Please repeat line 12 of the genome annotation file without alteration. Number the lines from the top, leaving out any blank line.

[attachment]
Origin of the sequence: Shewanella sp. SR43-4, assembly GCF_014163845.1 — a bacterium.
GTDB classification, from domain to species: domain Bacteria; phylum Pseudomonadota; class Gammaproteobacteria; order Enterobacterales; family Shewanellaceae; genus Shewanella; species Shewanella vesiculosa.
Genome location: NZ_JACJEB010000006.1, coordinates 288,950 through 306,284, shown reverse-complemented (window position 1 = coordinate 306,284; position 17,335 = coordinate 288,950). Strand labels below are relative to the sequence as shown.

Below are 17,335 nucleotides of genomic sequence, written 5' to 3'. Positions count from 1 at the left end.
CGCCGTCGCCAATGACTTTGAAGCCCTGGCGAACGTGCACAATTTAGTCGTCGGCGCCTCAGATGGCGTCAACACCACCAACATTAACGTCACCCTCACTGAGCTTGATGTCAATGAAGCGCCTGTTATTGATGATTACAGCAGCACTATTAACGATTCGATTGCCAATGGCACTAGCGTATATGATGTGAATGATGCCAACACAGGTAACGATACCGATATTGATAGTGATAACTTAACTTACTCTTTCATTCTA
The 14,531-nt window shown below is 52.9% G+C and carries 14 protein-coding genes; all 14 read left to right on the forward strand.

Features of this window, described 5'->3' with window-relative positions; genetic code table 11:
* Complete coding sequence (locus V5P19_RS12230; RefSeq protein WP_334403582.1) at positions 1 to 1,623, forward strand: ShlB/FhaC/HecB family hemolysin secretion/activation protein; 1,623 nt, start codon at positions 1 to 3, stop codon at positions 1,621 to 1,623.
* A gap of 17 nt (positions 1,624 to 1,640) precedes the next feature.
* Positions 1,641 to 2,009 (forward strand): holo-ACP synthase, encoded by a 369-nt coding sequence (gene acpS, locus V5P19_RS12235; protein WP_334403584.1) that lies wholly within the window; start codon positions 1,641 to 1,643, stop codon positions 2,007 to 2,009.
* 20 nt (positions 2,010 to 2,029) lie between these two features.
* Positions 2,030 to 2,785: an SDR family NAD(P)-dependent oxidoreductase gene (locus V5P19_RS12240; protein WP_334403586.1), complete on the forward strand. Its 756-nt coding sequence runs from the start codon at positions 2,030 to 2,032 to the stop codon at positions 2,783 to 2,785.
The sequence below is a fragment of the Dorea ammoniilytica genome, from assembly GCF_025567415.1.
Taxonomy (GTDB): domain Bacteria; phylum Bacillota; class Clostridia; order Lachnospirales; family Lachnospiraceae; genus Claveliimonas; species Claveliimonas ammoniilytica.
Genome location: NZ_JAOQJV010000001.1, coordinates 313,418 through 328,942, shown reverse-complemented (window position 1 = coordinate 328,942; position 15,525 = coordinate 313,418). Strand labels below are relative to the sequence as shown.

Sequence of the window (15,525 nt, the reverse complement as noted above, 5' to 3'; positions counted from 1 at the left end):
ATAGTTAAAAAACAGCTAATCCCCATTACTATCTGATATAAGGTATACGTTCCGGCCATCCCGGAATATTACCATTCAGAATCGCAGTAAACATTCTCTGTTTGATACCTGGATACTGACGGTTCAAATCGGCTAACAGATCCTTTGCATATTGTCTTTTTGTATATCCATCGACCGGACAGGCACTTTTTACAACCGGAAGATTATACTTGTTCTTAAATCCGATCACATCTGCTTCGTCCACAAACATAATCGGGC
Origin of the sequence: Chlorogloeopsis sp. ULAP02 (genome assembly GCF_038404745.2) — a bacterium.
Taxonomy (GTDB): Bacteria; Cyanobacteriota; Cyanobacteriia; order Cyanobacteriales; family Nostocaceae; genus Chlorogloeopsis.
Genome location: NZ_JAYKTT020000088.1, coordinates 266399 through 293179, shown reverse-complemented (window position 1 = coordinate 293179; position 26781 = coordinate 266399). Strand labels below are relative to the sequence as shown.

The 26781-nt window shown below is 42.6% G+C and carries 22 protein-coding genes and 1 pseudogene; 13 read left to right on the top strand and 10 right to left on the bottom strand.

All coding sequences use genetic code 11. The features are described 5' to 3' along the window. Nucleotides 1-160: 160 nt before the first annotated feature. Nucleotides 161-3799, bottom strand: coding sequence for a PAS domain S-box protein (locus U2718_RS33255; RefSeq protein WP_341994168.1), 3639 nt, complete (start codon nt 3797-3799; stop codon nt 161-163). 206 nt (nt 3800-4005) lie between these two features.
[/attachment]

* Positions 2,030 to 2,785: an SDR family NAD(P)-dependent oxidoreductase gene (locus V5P19_RS12240; protein WP_334403586.1), complete on the forward strand. Its 756-nt coding sequence runs from the start codon at positions 2,030 to 2,032 to the stop codon at positions 2,783 to 2,785.